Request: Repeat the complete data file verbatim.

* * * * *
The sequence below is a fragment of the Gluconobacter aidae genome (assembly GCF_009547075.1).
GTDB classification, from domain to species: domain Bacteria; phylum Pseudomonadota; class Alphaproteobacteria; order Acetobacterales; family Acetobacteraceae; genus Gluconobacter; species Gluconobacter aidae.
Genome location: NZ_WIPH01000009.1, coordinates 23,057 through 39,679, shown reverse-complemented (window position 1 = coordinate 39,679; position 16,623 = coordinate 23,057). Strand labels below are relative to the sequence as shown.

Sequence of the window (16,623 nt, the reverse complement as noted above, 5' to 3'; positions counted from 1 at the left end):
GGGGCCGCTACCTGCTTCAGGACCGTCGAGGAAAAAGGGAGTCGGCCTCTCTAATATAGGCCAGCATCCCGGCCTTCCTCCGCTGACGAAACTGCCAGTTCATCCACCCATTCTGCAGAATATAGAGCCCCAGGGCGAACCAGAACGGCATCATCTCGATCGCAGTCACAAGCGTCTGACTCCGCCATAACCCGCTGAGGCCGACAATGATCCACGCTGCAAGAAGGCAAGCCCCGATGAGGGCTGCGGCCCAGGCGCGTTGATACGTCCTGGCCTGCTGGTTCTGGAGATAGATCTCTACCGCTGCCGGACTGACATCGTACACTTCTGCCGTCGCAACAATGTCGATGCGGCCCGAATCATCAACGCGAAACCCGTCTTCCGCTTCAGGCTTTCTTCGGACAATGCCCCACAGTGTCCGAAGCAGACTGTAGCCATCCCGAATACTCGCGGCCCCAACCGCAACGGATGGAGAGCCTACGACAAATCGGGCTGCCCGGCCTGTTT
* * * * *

The sequence below is a fragment of the Gluconobacter aidae genome (assembly GCF_009547075.1).
GTDB classification, from domain to species: domain Bacteria; phylum Pseudomonadota; class Alphaproteobacteria; order Acetobacterales; family Acetobacteraceae; genus Gluconobacter; species Gluconobacter aidae.
Genome location: NZ_WIPH01000009.1, coordinates 23,057 through 39,679, shown reverse-complemented (window position 1 = coordinate 39,679; position 16,623 = coordinate 23,057). Strand labels below are relative to the sequence as shown.

Sequence of the window (16,623 nt, the reverse complement as noted above, 5' to 3'; positions counted from 1 at the left end):
GGGGCCGCTACCTGCTTCAGGACCGTCGAGGAAAAAGGGAGTCGGCCTCTCTAATATAGGCCAGCATCCCGGCCTTCCTCCGCTGACGAAACTGCCAGTTCATCCACCCATTCTGCAGAATATAGAGCCCCAGGGCGAACCAGAACGGCATCATCTCGATCGCAGTCACAAGCGTCTGACTCCGCCATAACCCGCTGAGGCCGACAATGATCCACGCTGCAAGAAGGCAAGCCCCGATGAGGGCTGCGGCCCAGGCGCGTTGATACGTCCTGGCCTGCTGGTTCTGGAGATAGATCTCTACCGCTGCCGGACTGACATCGTACACTTCTGCCGTCGCAACAATGTCGATGCGGCCCGAATCATCAACGCGAAACCCGTCTTCCGCTTCAGGCTTTCTTCGGACAATGCCCCACAGTGTCCGAAGCAGACTGTAGCCATCCCGAATACTCGCGGCCCCAACCGCAACGGATGGAGAGCCTACGACAAATCGGGCTGCCCGGCCTGTTT